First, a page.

In this webcast, you’ll learn how Orchard Supply Hardware uses a blended learning approach to engage its learners. Using microlearning videos, handouts, and physical conversations, Orchard Supply Hardware creates content that resonates with its learners and eliminates noise.

You’ll learn:

  • how to create effective microlearning videos simply and quickly
  • how to incorporate other mediums with video to reinforce taught concepts
  • the best ways to look at the whole project from start to finish and how to eliminate excess noise.

Topic: Achieving Blended Learning Success With Bite-Sized Videos

Date: Wednesday, November 30, 2016

Time: 2:00 p.m. EST


Optimize Your Resume!

It's always wise to have your resume up-to-date. If you haven't looked for a job in a while, you may find that your resume looks dated and doesn't work well for online applications. Perhaps you're thinking about a career change and want to present yourself in a different light. Whatever your resume challenge, this webcast can help you solve it! Resume expert and career coach Lakeisha Mathews will answer questions such as:

  • What should a modern, professional resume look like?
  • How do I format my resume for online applications?
  • What can I do to highlight older experience on my resume?
  • How can I present myself if I want to make a career change?
  • What do you do if you have limited paid experience using a skill, but have employed that skill as a volunteer?

When you register for the webcast, be sure to provide a question that you would like the presenter to answer.

Topic: Optimize Your Resume!

Date: Thursday, December 01, 2016

Time: 1:00 p.m. EST


The Democratization of Learning and Development

The future of learning and development (L&D) is already here. This new reality includes workers and their managers sharing more of the responsibility than you might be used to. That doesn’t mean your L&D organization, practices, and tools are obsolete—they still play an important role. But they do need to evolve. These days, the most successful chief learning officers do more than just supply learning. They also enable their workers to take learning into their own hands.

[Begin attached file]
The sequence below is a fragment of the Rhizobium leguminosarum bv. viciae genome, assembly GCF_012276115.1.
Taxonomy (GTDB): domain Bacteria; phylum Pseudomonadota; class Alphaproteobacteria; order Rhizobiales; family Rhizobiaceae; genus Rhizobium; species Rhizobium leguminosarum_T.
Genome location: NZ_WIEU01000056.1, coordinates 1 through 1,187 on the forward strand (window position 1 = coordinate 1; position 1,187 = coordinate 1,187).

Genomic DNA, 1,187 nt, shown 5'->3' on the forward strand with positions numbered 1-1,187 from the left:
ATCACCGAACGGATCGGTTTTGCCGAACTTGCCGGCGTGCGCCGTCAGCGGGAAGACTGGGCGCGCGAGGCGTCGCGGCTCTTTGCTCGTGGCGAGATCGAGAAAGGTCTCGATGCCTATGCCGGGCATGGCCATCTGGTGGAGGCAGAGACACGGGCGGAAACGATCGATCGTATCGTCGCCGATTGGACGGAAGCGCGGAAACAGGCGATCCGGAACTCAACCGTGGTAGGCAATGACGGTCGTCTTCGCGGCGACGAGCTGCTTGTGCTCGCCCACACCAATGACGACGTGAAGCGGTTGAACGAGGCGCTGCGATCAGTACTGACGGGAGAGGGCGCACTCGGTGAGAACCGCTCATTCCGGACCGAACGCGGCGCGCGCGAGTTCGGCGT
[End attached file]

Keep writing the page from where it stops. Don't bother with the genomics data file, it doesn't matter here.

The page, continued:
Join this webcast to explore:

  • Why yesterday’s approaches to L&D are no longer meeting today’s demands
  • What progressive organizations are doing differently to build more agile and responsive L&D functions
  • Suggestions for ways you can adapt your strategy, organization, and toolkit so you’re ready for this democratic future.

Topic: The Democratization of Learning and Development

Date: Tuesday, December 06, 2016

Time: 2:00 p.m. EST


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Research Spotlight: Training By the Numbers

Training is often one of an organization’s biggest budget line items. With business needs changing quickly and technology advancing even faster, companies are constantly reevaluating how they spend their training dollars. It can also be difficult to determine just how big the training function should be related to a company’s size and the industry in which they operate.

Join David Wentworth, Principal Learning Analyst with Brandon Hall Group, and Claude Werder, VP of Research Operations with Brandon Hall Group, as they review the results of Brandon Hall Group’s 2016 Training Benchmarking Study – a comprehensive look at the level of resources organization are devoting to learning, and how they are using them.

Discussion topics include:

  • Learning budgets
  • Per-learner spending
  • Use of learning modalities
  • Internal vs external resources
  • Content development

Topic: Research Spotlight: Training By the Numbers

Date: Tuesday, November 29, 2016

Time: 12:00 p.m. CST


Research Spotlight: The Essentials of Effective Leadership Development

Each year, Leadership Development sits atop the list of Human Capital Management priorities – and disappointments. Less than 40% of organizations participating in Brandon Hall Group’s 2016 Leadership Development research say their LD programs are effective, even while they plan to invest more time and money in 2017.

So why does Leadership Development have such a dysfunctional relationship between investment and success?